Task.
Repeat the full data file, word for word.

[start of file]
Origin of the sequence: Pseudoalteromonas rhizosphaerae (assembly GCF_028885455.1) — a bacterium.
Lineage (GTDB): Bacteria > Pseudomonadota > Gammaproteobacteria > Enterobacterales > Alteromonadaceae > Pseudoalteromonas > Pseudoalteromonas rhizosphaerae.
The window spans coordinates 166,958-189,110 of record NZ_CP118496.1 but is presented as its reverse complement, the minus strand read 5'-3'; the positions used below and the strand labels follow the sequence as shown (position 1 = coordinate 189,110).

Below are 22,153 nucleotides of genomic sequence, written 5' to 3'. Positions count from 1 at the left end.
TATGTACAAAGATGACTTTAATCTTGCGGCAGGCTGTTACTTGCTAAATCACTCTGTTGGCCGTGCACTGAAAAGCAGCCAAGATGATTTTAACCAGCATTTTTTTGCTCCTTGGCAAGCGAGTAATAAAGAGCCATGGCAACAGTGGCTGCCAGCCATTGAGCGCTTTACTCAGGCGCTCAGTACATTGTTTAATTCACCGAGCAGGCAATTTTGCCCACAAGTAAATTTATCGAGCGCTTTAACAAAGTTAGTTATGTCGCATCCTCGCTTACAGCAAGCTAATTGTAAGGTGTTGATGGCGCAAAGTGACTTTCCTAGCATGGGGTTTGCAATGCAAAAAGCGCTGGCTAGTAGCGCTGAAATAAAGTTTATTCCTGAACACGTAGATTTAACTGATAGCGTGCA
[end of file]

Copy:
Origin of the sequence: Pseudoalteromonas rhizosphaerae (assembly GCF_028885455.1) — a bacterium.
Lineage (GTDB): Bacteria > Pseudomonadota > Gammaproteobacteria > Enterobacterales > Alteromonadaceae > Pseudoalteromonas > Pseudoalteromonas rhizosphaerae.
The window spans coordinates 166,958-189,110 of record NZ_CP118496.1 but is presented as its reverse complement, the minus strand read 5'-3'; the positions used below and the strand labels follow the sequence as shown (position 1 = coordinate 189,110).

Below are 22,153 nucleotides of genomic sequence, written 5' to 3'. Positions count from 1 at the left end.
TATGTACAAAGATGACTTTAATCTTGCGGCAGGCTGTTACTTGCTAAATCACTCTGTTGGCCGTGCACTGAAAAGCAGCCAAGATGATTTTAACCAGCATTTTTTTGCTCCTTGGCAAGCGAGTAATAAAGAGCCATGGCAACAGTGGCTGCCAGCCATTGAGCGCTTTACTCAGGCGCTCAGTACATTGTTTAATTCACCGAGCAGGCAATTTTGCCCACAAGTAAATTTATCGAGCGCTTTAACAAAGTTAGTTATGTCGCATCCTCGCTTACAGCAAGCTAATTGTAAGGTGTTGATGGCGCAAAGTGACTTTCCTAGCATGGGGTTTGCAATGCAAAAAGCGCTGGCTAGTAGCGCTGAAATAAAGTTTATTCCTGAACACGTAGATTTAACTGATAGCGTGCA